The outcome of the questionnaire on the hygiene of the children is summarized in more detail in S3 Table. Except for 19 subjects (3.2%), who refused/unable to reply to the questions related to the frequency of trimming and the material used to trim their nails, all subjects responded to all questions. Only a minority of the children had a finger sucking behaviour (42/600; 7.0%). Nail trimming was practiced by almost all interviewed children (580/600; 96.7%). Children mainly trimmed their nails when they were long enough (315/581; 54.2%) or every 2 weeks (237/581; 40.8%). To trim the nails, either a nail clipper (385/581; 66.3%) or a razor (179/581; 30.8%) was used. Only few subjects used their teeth (17/581; 2.9%). With a few exceptions (43/600; 7.2%), all children responded that they always washed their hands before eating food. To wash their hands, soap was always used by 273 (45.5%) children. Hand washing was less practiced after toilet usage, children washed their hands either always (379/600; 63.2%) or sometimes (221/600; 36.8%). From all children, 197 (32.8%) always used soap, 364 (60.7%) sometimes used soap and the remaining 39 (6.5%) never used soap. A total of 253 children (42.2%) indicated that they played games that involve contact between hands and soil (e.g., teter, kelbosh and segno-maksegno). Finally, the questionnaire indicated that 467 (77.8%) children believed that untrimmed finger nail may be source of STH infections.
The associations between infection and personal hygiene, age and sex
The output of the multivariate regression analysis is summarized in Table 1. The odds of infection with any STH increased by 1.6 (95% CI: 1.1–2.3; p = 0.011) as the frequency of trimming decreased. There was also a significant association between any STH nail contamination and age. The adjusted odds of nail contamination with any STH being 4.2 times greater (95% CI: 1.04–17.0; p = 0.044) for the age group of 5–9 years compared to the odds for the age group of 14–18 years. The odds of nail contamination with A. lumbricoides eggs was 11-fold (95% CI:1.3–92.7; p = 0.027) greater than those for the age group of 5–9 years compared to children of 14–18 years old. For the remaining variables there was no evidence of significant association.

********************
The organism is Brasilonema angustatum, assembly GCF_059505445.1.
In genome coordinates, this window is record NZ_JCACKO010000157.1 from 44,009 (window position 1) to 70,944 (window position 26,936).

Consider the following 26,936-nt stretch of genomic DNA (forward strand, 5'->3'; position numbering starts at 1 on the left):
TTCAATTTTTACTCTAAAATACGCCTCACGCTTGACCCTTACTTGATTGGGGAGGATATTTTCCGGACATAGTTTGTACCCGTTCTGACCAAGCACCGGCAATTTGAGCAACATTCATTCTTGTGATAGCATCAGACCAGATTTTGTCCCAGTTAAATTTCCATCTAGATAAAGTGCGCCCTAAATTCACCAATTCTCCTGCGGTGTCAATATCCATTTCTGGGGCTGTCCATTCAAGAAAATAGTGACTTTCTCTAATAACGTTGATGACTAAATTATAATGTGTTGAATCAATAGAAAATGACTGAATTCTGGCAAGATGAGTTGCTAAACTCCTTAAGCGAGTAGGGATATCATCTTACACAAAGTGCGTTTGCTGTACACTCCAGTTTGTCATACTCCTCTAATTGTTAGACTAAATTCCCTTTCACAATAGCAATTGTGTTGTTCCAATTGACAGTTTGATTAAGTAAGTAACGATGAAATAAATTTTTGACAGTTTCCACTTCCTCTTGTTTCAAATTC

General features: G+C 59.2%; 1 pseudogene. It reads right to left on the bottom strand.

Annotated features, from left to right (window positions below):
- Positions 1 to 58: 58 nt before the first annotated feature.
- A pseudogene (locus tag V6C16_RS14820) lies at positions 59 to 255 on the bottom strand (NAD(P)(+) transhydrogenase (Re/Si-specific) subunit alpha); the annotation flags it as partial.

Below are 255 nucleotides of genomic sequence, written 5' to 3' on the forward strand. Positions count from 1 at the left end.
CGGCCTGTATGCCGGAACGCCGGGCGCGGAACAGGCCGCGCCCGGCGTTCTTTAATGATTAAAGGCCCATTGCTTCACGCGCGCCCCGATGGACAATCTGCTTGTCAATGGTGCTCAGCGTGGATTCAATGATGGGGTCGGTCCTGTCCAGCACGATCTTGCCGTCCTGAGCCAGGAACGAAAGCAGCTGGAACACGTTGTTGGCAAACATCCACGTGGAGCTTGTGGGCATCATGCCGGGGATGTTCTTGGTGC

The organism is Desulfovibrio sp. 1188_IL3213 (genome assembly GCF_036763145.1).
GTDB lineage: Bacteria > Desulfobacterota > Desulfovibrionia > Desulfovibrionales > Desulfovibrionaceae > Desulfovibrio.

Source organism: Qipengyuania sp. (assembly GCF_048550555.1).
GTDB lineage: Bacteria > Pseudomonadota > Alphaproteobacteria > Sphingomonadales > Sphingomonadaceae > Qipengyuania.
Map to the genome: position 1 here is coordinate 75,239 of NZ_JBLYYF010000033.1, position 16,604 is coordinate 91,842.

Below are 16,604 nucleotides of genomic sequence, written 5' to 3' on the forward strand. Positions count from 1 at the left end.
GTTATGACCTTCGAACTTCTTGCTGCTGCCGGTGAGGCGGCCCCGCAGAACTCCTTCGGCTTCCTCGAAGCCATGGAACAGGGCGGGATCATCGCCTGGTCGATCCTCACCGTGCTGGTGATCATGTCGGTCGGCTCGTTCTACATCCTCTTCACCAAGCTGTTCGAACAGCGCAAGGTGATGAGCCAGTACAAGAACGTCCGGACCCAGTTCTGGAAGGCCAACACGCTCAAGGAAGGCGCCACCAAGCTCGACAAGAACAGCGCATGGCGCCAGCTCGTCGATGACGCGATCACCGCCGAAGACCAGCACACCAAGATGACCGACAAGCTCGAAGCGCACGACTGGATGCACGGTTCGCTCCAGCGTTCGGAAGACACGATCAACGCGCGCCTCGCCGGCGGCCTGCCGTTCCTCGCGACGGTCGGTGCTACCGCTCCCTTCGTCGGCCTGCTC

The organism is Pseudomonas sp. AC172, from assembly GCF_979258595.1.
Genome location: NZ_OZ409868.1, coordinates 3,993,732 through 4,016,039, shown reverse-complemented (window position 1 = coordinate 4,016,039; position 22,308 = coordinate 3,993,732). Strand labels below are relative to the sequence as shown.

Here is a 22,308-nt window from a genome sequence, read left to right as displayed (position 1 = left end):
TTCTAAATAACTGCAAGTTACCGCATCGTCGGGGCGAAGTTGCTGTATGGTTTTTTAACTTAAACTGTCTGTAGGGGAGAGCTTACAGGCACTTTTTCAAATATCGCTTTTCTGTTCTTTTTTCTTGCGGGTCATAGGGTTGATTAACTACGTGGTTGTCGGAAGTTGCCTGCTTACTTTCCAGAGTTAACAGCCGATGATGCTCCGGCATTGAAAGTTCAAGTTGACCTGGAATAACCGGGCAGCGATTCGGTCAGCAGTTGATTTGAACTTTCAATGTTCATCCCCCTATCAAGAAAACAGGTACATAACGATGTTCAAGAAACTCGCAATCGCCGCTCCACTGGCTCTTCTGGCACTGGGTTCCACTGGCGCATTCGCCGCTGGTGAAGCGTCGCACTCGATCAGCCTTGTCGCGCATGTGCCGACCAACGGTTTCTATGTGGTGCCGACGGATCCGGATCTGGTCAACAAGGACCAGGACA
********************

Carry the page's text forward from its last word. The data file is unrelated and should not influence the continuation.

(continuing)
This table reports the adjusted odds ratios (95% confidence interval) derived from the multi-variable regression models. Significant associations (p <0.05) are indicated in bold. §Reference: 14–18 years old; ¥Frequency of trimming in decreasing ordinal order (once per week → once per 2 to 3 weeks→ when it is long enough); €Reference: using either razor blade or nail clipper.
Although large-scale deworming programs have been successful in reducing the STH-attributable morbidity, reinfection in the absence of other supplementary intervention measures is unavoidable. We assessed the role of nail contamination as a source of infection with the goal to evaluate the potential of nail clipping as a simple measure to further reduce STH-attributable morbidity.
Nail contamination underscores poor personal hygiene
We observed eggs of A. lumbricoides (1.7%), T. trichiura (0.5%), Taenia spp. (1.0%) and E. vermicularis (0.5%) under the nails of 19 (3.2%) children, underscoring the poor personal hygiene. These helminths were also observed under the nails of children in Pakistan (30/300; 10% ), in Iraq (18/103; 17.5% ) and Nigeria (20/200: 10% ). Hookworm eggs were also observed in Nigeria (21/325: 6.5% ), but not in the present study. Generally, the presence of helminths in our study can be explained by either the presence of patent infections or the biology of the helminths. Indeed, the two most prevalent helminth species under the nails are also those that cause the most patent infections in the children (A. lumbricoides: 18.5%; T. trichiura: 9.8%). Although patent Taenia spp. (1.0%) and E. vermicularis (0.5%) infections were only observed in a few cases, each of these worm cause itching around the anus, which potentially leads to eggs under the nails. In case of Taenia spp. (T. saginata), proglottids may actively leave the host [35, 36]. For E. vermicularis, the itching is caused by the adult female worms migrating towards the anus to deposit eggs at the perianal region . The absence of the other helminths for which patent infections were observed but that were not detected under the nails, were either due to the low level of patent infections (S. mansoni; 5.0%; hookworm; 0.5%) or to the absence of any stimulants that triggers contact with the anus. Another cause of these absence might be the poor diagnostic performance of the modified wet smear . The association between nail contamination and the age of the schoolchildren (children of 5–9 years old more likely to have STH eggs under the nails compared to school children of 14–18 years old) is not expected, and can be explained by differences in personal hygiene [38, 39].
Trimming of nails holds promise as a simple additional prevention measure to avoid STH